As the principal of International School Ibadan announced that the JSCE (Junior Secondary School Examination) results would be posted up in front of her office I felt nauseous. I wasn’t sure if it was bad luck to have already gotten trouser measurements done at my local tailor before the exam results were released. What if I didn’t make it through? My trousers would be bloody useless and I’d have to endure another year in I.S.I wearing a pair of A.H.Is (AssHole Irritants). Girls had no problem because their blue-white striped dress/uniform didn’t have to look any different from junior to senior year. Thankfully I breathed a sigh of relief as I attained 2A’s and 5C in my 8subjects (I’m not mentioning what I got in Yoruba language). I vaguely remember jumping up and down like a deranged rottweiler that had a piece of meat dangled over its head. I proceeded to run into the nearby open field with fellow classmates who also sailed through the exams. We ran like we were being chased by… Rottweilers. I almost failed to take notice of the few guys whom we left behind moping at their inadequate grades and therefore bore long faces (okay, not like Rottweilers…more like Dobermen!)
Of course this next chapter in my school life called for a celebration. I took it upon myself to have a small get-together for my ‘Class of 1993’. Unfortunately I didn’t have an much more than the Naira equivalent of £10 back then which could just barely cater for about 20-30 guests max (I must have been nuts!). I invited 25 schoolmates to my cousin’s crib where I resided, about 60 eventually showed up and filled up almost every part of the house! I soon quickly realised that 48 bottled drinks (2 crates) would not quite cut the ‘3:1 guzzling ratio’ of my invitees. The 2 small coolers of cooked rice and chicken didn’t go round because I didnt plan for the following: Boarder boys and girls sneakings out of their hostels; Geeks/Nerds/Bookworms/Efikos gate crashing; and schoolmates from the set below mine (JSS3) also taking advantage of the fact that I did not have a bouncer to ‘man the door’. So I had geeks playing video games in the TV room, boarder girl escapees changing clothes in my cousin’s bedroom, boarder boys slow-dancing with girls in the living room whilst my Aunt was within the house. There was no DJ but just one raga tape being put on the loop courtesy of all the horny boys hoping to literally tap some ass from a slowdance. The 5kg cake and 2 tubs of ice-cream I had planned for dessert was not going to be able to feed THIS multitude. This wasn’t a get-together…this was a get-together-everybody-who-heard-about-this-party. I mean some of the guests there didnt even know my name or the fact that I was hosting this fiasco. To make matters worse, the girl I had a crush on was busy slowdancing with some guy I didnt even invite, Meanwhile I was busy trying to feed the hungry, entertain the bored, and save my shaky reputation all at the same time. I was glad when it was all over, to say the least. The house survived with 2 shattered drinking glasses and a broken window lever. I on the other hand remained intact!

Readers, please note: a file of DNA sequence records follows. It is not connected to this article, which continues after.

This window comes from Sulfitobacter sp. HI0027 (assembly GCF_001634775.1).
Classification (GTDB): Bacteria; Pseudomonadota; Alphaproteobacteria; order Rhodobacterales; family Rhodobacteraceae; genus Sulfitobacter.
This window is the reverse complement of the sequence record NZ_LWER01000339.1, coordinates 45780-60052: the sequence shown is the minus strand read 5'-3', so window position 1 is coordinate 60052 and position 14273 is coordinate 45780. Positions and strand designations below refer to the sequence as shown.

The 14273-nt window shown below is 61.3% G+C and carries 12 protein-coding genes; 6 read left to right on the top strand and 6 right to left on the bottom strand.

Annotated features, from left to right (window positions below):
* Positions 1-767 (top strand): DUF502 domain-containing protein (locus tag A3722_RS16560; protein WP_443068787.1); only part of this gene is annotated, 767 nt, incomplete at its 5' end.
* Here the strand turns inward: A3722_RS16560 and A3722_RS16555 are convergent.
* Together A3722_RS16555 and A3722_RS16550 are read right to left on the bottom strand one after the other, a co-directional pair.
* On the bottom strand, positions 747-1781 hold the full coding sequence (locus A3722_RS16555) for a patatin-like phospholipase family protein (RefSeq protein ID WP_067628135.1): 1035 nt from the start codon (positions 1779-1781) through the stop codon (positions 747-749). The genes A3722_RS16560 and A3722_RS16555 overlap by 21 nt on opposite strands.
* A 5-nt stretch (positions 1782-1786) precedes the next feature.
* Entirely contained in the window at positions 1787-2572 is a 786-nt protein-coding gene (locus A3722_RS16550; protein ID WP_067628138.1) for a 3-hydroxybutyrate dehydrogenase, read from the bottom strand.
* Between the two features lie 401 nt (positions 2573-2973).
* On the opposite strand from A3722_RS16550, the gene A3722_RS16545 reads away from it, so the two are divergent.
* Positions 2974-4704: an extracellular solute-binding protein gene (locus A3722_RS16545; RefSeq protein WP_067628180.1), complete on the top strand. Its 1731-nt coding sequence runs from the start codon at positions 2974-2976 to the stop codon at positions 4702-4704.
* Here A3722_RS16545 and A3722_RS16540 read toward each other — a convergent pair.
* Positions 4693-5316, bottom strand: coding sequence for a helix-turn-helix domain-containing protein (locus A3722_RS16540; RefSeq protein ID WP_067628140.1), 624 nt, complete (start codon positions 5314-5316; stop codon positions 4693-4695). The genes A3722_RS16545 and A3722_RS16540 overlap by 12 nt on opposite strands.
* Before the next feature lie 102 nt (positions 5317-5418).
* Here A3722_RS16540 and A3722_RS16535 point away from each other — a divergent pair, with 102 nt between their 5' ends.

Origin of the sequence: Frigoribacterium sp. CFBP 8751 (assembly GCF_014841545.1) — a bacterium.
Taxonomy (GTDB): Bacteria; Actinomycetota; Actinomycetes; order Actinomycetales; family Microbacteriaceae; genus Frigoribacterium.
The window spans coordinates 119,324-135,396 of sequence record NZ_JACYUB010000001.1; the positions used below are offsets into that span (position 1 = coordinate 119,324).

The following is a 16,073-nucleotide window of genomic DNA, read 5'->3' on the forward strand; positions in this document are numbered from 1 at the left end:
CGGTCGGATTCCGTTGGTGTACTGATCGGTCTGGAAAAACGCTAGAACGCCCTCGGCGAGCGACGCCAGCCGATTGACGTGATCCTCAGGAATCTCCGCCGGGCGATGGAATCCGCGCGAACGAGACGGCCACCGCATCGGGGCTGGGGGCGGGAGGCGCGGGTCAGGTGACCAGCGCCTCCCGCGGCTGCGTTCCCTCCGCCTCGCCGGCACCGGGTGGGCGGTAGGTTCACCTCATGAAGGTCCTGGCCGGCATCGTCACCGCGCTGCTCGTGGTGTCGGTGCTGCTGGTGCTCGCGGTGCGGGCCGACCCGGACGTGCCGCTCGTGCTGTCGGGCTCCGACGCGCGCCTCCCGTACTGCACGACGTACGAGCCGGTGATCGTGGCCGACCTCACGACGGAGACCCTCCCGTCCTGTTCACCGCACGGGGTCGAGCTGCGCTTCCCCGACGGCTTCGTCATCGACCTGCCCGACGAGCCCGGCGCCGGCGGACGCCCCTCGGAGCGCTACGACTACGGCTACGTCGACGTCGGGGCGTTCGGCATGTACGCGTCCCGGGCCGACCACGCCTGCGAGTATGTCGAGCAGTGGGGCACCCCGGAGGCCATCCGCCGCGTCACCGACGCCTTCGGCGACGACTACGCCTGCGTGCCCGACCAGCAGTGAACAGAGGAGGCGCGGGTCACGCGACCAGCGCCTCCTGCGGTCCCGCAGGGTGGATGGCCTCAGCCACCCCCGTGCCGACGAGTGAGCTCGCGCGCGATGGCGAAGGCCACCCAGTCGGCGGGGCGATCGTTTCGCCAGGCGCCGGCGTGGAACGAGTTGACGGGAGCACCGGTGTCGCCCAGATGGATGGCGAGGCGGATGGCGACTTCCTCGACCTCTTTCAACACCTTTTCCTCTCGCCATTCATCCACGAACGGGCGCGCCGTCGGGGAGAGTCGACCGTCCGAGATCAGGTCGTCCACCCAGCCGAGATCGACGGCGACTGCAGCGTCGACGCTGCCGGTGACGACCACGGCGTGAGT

In an amazing twist of fate, I was hailed by the majority of my set for making a noble effort at throwing a shindig (which I’d rather remember as a ‘shit-dig’). The geeks were even more grateful because they knew that they may never gain such easy access into a party again. I somehow became everybody’s pal…the one who didn’t discriminate…the one who didn’t stop the music and shout “ALL BOYS OUT!” and proceeded to reveal a list of boys who were not given the fake invitation cards…no, I wasn’t seen as cruel…I was Mr.Nice guy Subsequent parties got better and better (no thanks to me). I do remember one guy who threw a party but would have sooner thrown himself over a bridge after only 1 girl turned up amidst a house filled with over 15guys…a case of bad advertising? Well, the grub didn’t go to waste.
Ah yes, those grey trousers really were worth the 3 year-wait. I was ‘toasting’ girls a one class year or two below me and feeling pretty cool with my skinny self. I was later appointed by my principal as the school’s Health Prefect, though for the love of God I never found out what a health prefect was nor did I know what my responsibilities were supposed to be. I just made sure the sick bay was hygenic and wasn’t congested or saturated with students who were feigning illness. I was given a badge which I wore proudly like a sheriff. If only I went guns blazing a little less when it came to asking a girl, ‘Will you go out with me?…’